To address the problem, the INSPIRE program suggests the clustering of 50 to 60 backyard farms, to be operated and managed as a cooperative, association, or some other business entity. Clustered farms are easier to bio-secure. The DA will provide the repopulation benefits including bio-secured modern housing facilities and other support services.

The clustered pig farms are encouraged to centrally procure stocks, feeds, drugs, and other inputs; access credit facilities; raise pigs as one farm to ensure uniform application of technology; engage the services of slaughterhouses, logistics service providers; and market their products. If feasible, they may partly integrate operations. The LGUs are required to provide veterinary services and other administrative support to maintain area-wide biosecurity control measures to ensure the success of the program.

This is such an important modernization step for our pig industry. But are backyard farmers ready for this? There may be areas that are, such as I heard Lipa City is, but others may not be open to changing how they raise pigs, especially if they have to be in business with other farmers.

Perhaps, the LGUs can help facilitate this transformation by providing tax incentives and other benefits. A cluster of backyard farms can be declared by LGUs to be an agri-economic zone, receiving benefits from LGUs for a given period of time. With the Mandanas ruling, LGUs may be more able to finance these incentives for the economic development of their localities.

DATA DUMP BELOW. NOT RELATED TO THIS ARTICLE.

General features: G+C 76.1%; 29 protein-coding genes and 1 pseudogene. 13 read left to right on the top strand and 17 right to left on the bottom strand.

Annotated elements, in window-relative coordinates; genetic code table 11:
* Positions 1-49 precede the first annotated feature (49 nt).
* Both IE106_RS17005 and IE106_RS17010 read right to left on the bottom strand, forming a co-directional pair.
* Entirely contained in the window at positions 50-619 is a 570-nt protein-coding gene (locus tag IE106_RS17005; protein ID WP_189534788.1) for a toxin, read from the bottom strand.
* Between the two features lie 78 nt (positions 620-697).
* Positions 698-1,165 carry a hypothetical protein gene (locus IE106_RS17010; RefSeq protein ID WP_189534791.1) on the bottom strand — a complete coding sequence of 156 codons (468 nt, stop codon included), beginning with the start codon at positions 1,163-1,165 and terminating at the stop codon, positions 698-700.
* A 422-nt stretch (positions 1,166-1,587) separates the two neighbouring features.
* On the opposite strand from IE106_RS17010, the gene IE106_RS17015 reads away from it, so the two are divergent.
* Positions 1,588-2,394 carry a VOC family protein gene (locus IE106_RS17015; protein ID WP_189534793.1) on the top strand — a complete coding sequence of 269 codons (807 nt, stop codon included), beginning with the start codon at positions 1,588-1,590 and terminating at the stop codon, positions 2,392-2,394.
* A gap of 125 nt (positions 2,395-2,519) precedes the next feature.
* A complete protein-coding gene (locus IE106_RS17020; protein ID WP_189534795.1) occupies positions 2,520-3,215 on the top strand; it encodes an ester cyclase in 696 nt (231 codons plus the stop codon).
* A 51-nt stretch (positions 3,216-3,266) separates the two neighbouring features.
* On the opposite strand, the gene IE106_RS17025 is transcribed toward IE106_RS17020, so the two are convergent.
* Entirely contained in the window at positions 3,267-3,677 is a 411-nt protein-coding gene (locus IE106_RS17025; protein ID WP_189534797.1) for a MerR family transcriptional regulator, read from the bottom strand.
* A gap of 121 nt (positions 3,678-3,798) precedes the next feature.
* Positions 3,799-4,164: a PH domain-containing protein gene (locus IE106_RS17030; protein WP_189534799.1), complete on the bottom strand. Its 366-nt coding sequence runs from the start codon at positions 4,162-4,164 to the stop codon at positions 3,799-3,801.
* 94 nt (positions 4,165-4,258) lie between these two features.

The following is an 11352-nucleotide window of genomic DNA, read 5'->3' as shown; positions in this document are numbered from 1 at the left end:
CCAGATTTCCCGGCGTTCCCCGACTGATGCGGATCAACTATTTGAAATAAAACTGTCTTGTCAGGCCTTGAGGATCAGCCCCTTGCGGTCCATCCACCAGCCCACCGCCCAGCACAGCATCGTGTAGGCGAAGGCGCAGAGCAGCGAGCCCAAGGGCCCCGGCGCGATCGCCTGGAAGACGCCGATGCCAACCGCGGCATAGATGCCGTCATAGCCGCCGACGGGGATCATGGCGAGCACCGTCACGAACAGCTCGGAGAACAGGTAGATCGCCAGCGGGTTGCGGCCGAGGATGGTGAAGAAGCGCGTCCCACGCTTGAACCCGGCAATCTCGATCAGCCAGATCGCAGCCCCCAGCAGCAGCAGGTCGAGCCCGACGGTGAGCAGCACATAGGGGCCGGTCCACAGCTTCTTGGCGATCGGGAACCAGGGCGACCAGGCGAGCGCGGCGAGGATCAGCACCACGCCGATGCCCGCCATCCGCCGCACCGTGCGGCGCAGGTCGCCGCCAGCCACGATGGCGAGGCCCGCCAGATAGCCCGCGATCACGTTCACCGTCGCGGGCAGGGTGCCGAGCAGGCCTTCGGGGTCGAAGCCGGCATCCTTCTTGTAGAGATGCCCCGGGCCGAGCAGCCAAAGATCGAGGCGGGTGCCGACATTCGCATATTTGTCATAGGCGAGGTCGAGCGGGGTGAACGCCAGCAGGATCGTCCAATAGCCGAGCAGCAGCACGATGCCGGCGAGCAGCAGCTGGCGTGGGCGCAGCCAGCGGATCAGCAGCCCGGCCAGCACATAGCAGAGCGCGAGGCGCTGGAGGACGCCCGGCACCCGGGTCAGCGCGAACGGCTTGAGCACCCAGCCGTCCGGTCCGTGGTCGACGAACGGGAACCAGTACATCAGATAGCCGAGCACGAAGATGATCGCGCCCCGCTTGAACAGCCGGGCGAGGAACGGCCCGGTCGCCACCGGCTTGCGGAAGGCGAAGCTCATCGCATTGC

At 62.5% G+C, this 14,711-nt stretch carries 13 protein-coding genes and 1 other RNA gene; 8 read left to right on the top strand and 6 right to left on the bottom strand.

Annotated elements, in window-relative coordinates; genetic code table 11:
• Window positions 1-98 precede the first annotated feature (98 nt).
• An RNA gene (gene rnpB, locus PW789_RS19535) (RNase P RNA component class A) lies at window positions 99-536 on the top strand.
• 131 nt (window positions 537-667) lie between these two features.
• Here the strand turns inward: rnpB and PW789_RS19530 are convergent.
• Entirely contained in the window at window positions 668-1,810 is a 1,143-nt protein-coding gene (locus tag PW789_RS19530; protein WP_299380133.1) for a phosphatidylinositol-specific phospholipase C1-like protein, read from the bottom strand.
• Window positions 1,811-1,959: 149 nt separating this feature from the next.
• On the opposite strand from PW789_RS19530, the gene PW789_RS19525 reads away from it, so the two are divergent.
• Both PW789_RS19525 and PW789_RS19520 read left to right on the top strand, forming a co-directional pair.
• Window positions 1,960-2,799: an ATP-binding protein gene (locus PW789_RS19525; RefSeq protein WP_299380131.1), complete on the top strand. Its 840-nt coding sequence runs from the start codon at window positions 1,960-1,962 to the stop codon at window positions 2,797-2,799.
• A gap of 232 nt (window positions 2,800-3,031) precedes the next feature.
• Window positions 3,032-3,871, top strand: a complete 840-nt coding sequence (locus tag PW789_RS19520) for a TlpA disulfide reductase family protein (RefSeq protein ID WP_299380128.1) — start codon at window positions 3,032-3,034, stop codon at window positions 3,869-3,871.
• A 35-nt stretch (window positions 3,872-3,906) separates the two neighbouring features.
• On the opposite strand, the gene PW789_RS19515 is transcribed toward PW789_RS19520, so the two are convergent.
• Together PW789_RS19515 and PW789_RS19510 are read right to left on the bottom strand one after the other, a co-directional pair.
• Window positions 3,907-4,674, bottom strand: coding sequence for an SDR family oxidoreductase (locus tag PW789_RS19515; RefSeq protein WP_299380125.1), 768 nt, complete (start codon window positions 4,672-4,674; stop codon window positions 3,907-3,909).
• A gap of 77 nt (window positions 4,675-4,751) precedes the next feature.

One important benefit that clusters of pig farms can receive from LGUs is the disposal of pig waste. Commercial farm operators had identified this to be costly and the cluster of backyard farms may not be able to afford this. But environmental rules require the proper disposal of pig waste. LGUs may offer benefits for the proper disposal of pig waste from farm clusters declared as local economic zones. LGUs can aggregate pig waste in their localities and operate a biomass energy plant, or contract out such a plant in their locality.

Let a study be done to identify how business clusters of former backyard farms ought to be formed; what incentives should they receive from local and national government agencies; how long should they receive such additional incentives; what does this mean for the individual backyard farmer; what safeguards are needed to protect the interests of all farmers concerned; do we need a special law for this?

The LGUs and DA have to undertake an information program to make backyard farmers know of the advantage they may have if they clustered their farms. There may also be a need for training the members of a cluster on how to do a pig business as one farm. It may also be possible for the cluster to hire third party professional managers to operate the farm.

Commercial farms as well in the first few years of the repopulation program should be made eligible for tax incentives under the new CREATE law. These farms may introduce modernization innovations in pig farming intended not only to bio-secure their farms but also to increase productivity.


Ramon L. Clarete is a professor at the University of the Philippines School of Economics.